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New York’s arcane voting laws deny a basic right. Fix them now

In this Feb. 23, 2016, photo, volunteers' names

In this Feb. 23, 2016, photo, volunteers' names decorate wall art at the campaign office of Democratic presidential candidate Hillary Clinton in Omaha, Neb. Democrats in Nebraska, where there is only one Democrat among the state's five-member congressional delegation and none holding statewide office, usually find voting little more than an exercise in civic engagement. But the state's March 5 Democratic presidential caucus brings with it a rare chance for the state's Democratic Party members to influence who will get the Democratic nomination for president for 2016. Photo Credit: AP / Nati Harnik

Primary and caucus voters across the nation have encountered confusing rules and lines so long some could not cast ballots. New York, too, was criticized when the campaign got here. It’s time for lawmakers to fix a voting process in dire need of change.

That was true even before reports of problems Tuesday, especially in NYC. Voter purges, broken machines and closed precincts underscore the incompetence of the city Board of Elections and call for better training and technology, and an investigation of the dysfunctional agency.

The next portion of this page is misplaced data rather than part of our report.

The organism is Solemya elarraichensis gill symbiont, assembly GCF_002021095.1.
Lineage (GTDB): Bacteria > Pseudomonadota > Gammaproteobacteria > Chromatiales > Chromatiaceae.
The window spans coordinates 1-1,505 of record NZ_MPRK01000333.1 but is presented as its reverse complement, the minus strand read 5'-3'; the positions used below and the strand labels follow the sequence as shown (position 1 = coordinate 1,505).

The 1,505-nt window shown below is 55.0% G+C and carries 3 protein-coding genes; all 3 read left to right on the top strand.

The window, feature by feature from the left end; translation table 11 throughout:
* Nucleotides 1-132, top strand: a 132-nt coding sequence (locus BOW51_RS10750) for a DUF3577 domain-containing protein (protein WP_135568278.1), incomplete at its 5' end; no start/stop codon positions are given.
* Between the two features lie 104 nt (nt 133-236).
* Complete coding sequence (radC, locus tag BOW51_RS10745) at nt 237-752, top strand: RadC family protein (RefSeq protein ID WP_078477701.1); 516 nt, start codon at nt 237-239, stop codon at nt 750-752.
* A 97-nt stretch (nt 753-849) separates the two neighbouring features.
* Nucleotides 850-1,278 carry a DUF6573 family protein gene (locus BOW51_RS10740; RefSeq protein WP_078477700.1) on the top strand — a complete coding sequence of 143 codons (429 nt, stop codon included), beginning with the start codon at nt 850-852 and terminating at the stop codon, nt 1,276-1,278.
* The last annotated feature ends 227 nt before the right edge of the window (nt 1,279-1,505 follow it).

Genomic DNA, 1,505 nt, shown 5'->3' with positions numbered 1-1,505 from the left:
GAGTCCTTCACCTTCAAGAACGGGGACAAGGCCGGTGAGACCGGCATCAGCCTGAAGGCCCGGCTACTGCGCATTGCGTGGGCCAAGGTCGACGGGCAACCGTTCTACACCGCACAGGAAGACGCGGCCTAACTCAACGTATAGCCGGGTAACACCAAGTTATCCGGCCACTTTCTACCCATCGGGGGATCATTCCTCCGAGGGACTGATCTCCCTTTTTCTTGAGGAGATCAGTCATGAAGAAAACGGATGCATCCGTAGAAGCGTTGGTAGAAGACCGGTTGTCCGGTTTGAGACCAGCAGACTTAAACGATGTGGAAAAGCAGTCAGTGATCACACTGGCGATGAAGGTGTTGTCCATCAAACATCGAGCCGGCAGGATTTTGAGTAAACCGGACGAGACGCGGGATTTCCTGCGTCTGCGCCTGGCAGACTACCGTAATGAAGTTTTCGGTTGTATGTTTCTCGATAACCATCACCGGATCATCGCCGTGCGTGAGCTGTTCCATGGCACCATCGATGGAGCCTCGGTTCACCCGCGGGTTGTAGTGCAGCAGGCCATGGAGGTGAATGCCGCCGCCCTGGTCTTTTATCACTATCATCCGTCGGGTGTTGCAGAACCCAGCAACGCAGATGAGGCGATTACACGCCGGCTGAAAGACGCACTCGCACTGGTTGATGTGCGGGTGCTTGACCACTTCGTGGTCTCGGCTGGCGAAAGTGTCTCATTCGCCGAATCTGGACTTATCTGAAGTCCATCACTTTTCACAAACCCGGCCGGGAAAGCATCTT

But our concerns run deeper than such snafus. Current election law is designed to maintain control of the process by Democratic and Republican party officials. It suppresses turnout and bars insurgent success. The backroom days should be long over. Here’s what we’d like to see:

Easier voter registration. That would mean more new voters and more participation. Gov. Andrew Cuomo’s proposed state budget mandated automatic voter registration for eligible residents dealing with state agencies such as the departments of Labor and Motor Vehicles, SUNY colleges and the National Guard. But Republicans blocked that, fearing most of those enrollees would be Democrats.

Easier party-switching. Unaffiliated voters wanting to register as Democrats or Republicans to vote in the primary or anyone wanting to switch parties discovered they had to do so by Oct. 9 of last year. That’s far too early. The cutoff must be closer to the election.

Extend voting time. One day is too short, given people’s complicated lives and work schedules. One month is too long, given the likelihood something could happen to make a voter regret a quick decision. Find a compromise; perhaps starting the weekend before would work.

Adapt to new technology. This will allow for faster and more accurate updating of voter rolls.

Reject the use of “Independence” or “Independent” in party names. Too many confused voters want to register as unaffiliated but end up in a party that stands for nothing.

Voting is a fundamental part of our democracy. But every year, too many potential voters are left on the sidelines. It’s time to get them into the game.


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